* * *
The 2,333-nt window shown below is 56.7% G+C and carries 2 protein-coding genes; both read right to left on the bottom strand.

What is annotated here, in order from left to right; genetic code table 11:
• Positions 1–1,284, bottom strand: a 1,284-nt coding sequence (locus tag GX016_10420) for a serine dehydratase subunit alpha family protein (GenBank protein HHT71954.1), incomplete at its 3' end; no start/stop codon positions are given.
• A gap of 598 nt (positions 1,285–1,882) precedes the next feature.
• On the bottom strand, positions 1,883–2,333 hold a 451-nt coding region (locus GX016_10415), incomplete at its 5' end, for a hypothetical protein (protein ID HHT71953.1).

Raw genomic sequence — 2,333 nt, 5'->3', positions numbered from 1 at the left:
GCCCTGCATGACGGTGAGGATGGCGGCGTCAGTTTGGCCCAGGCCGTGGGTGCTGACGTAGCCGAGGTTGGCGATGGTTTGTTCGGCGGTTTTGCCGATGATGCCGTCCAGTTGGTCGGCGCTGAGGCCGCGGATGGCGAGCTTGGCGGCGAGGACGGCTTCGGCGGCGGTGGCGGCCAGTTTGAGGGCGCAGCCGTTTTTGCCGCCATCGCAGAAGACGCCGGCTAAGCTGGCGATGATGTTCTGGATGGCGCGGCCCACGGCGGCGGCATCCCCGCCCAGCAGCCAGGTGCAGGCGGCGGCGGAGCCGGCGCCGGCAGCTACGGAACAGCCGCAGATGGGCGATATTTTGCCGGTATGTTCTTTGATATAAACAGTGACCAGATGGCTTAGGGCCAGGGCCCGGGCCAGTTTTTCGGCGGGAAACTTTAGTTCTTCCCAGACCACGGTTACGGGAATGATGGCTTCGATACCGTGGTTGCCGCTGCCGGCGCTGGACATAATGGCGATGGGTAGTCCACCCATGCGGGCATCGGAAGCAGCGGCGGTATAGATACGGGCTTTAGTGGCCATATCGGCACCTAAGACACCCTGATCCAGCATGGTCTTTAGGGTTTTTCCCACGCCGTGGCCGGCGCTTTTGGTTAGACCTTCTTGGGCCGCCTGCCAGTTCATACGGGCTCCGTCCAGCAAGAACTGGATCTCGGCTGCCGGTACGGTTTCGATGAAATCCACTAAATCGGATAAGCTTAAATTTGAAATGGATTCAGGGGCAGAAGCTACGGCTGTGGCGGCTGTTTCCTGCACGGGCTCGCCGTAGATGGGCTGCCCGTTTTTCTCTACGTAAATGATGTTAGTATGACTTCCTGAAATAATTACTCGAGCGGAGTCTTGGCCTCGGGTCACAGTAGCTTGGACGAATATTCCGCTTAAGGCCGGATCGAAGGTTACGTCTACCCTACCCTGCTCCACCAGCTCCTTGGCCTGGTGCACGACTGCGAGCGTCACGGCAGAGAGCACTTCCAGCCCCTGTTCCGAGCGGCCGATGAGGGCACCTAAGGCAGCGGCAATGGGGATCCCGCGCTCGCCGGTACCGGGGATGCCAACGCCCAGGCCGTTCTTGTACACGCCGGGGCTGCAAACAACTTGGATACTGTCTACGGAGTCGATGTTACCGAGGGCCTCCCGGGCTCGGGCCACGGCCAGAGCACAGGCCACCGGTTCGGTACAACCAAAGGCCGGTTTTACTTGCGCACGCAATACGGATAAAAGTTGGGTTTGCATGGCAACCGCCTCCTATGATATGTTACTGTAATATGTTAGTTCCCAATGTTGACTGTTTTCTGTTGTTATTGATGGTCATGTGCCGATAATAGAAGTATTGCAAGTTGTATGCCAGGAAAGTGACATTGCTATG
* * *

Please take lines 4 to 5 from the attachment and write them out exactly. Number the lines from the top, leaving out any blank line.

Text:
• A gap of 598 nt (positions 1,285–1,882) precedes the next feature.
• On the bottom strand, positions 1,883–2,333 hold a 451-nt coding region (locus GX016_10415), incomplete at its 5' end, for a hypothetical protein (protein ID HHT71953.1).